Information on your Midterm Exercise



    Your midterm exercise is just another release assignment, but it's your opportunity to find out how well you have been absorbing the material in the lessons, and whether you have benefited from comments and edits on your PR writing. It is valuable preparation for the timed final exam you will take in the final week of this course.

    The midterm is good practice for your final exam. But you will find it very much like a regular press release assignment. You will write a message planner and press release, plus two delayed leads within the 3-hour span of your classroom experience.

    How do you take the midterm online? Easy. You have your choice of three options. Email me no later than Monday March 16 to let me know which option you'd like:

    • Come to a computer in our classroom on Tuesday, as usual, and check your email for midterm information. Complete your midterm between 12:30 and 3:20, and return to me by email.
    • Stay home -- or go to Starbucks, etc. -- and check your email at 12:30 for midterm information. Complete your midterm from any location, before 3:20, and return to me by email.
    • If you have a strong preference for another time, let me know by email, and you may take your midterm at a time of your choosing, after the noon class time (not before).

    Your midterm exercise consists of

    You have already had an opportunity to study the Press Release Checklist, and you know "How I Grade a Press Release" from the information you found in the "Examples" link (some of which is reprinted below). In the lesson material you have all you need to do a thorough self-edit of your work. Self-editing is very important to your success as a PR writer, and in an online course it's especially necessary.

    When I grade your midterm, I give about 25 percent weight to the Message Planner. The Writing Process is one of the most important objectives of this course, and if you have skimped on the Key Ideas, or skated on the organization of paragraphs, or missed the point on the angle or message or 5 W's, that will affect your grade -- usually by one grade point (a "B" turns into a "C") -- or worse.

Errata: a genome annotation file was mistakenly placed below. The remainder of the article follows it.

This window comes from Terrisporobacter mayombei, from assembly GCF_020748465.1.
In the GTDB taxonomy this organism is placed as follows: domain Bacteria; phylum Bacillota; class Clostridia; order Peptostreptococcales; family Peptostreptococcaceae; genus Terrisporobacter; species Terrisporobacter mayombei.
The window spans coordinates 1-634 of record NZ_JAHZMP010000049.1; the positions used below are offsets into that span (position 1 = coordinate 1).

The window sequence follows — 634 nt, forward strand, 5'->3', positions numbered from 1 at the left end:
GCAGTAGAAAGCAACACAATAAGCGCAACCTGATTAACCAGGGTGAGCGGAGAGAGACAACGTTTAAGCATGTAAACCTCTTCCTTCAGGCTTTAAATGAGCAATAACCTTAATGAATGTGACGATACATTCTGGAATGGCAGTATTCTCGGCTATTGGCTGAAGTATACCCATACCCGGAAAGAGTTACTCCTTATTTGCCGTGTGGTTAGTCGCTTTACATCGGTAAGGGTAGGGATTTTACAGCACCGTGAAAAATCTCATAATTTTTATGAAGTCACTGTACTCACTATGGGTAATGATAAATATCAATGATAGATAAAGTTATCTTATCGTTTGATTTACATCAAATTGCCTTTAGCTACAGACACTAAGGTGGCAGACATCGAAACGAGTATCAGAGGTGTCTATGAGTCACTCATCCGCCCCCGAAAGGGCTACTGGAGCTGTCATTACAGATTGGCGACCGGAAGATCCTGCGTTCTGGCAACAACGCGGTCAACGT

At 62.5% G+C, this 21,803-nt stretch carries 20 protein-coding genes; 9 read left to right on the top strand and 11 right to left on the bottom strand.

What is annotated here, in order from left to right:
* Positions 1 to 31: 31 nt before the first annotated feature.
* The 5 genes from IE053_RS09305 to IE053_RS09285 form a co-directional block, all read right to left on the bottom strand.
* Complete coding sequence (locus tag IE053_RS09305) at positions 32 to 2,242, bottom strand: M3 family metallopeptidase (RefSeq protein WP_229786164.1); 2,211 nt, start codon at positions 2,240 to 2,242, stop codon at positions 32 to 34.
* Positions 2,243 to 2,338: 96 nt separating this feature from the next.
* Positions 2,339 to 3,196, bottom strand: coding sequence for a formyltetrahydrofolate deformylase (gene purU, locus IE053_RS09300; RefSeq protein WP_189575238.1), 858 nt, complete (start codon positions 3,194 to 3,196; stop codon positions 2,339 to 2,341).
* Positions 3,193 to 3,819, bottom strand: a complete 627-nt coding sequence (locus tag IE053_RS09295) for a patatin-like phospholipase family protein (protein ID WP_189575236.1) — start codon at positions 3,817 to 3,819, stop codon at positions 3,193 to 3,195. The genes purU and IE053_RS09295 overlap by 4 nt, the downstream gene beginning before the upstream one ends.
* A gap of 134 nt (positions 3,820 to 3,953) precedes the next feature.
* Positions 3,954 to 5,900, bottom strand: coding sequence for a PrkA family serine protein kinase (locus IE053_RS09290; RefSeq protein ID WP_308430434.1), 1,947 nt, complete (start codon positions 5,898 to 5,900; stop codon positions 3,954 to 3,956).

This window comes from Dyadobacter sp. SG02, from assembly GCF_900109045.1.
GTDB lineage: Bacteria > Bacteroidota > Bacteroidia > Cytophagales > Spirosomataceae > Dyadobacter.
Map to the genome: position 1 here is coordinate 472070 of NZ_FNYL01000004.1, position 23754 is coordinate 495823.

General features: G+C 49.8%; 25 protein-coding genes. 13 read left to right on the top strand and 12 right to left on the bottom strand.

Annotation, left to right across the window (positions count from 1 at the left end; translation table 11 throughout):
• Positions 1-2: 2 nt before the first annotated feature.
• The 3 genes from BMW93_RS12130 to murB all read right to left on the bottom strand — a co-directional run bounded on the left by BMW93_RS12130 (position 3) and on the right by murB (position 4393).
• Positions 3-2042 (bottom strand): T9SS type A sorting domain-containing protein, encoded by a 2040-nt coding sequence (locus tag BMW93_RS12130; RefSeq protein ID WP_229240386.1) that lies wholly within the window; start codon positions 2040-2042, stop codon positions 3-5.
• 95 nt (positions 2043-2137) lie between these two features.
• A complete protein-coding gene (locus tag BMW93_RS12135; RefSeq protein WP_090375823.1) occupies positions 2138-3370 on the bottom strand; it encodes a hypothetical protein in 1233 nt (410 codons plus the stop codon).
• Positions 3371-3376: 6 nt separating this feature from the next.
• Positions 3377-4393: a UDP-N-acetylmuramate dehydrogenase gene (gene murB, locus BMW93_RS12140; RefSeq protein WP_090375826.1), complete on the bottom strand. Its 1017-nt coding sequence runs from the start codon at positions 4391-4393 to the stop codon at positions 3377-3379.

Grading the press release itself is a matter of looking at five main elements. Grading written papers is less scientific than teachers like to admit. Here is what I use as a guide to evaluating your press release.

    1. In your headline and lead, is the PR message clear and compelling?
      • This is what your client cares about
        and it's key to the success of your PR strategy

    2. In your headline and lead, is your news angle sharp and irresistible?
      • This is what the editor cares about
        and it's what you need to make your story news

    3. Are your 5 W's and key ideas organized effectively?
      • This is what the reader cares about...
        poor organization = unreadable copy

    4. Do you use a convincing journalistic style?
      • Press release writing is journalism... you should
        read newspapers so news style becomes natural

    5. Are the basics in place -- grammar, sentence and paragraph mechanics?
      • Poor grammar signals a lack of professionalism ...
        misspellings = automatic drop of one grade point

    Take a look at your press release drafts with these points in mind. How does your work compare? What can be improved? clarified? made stonger? You must learn to be your own best editor, and by now you should be clear on what we're looking for in an effective press release.




    Alton Miller

    altonmiller@mail.com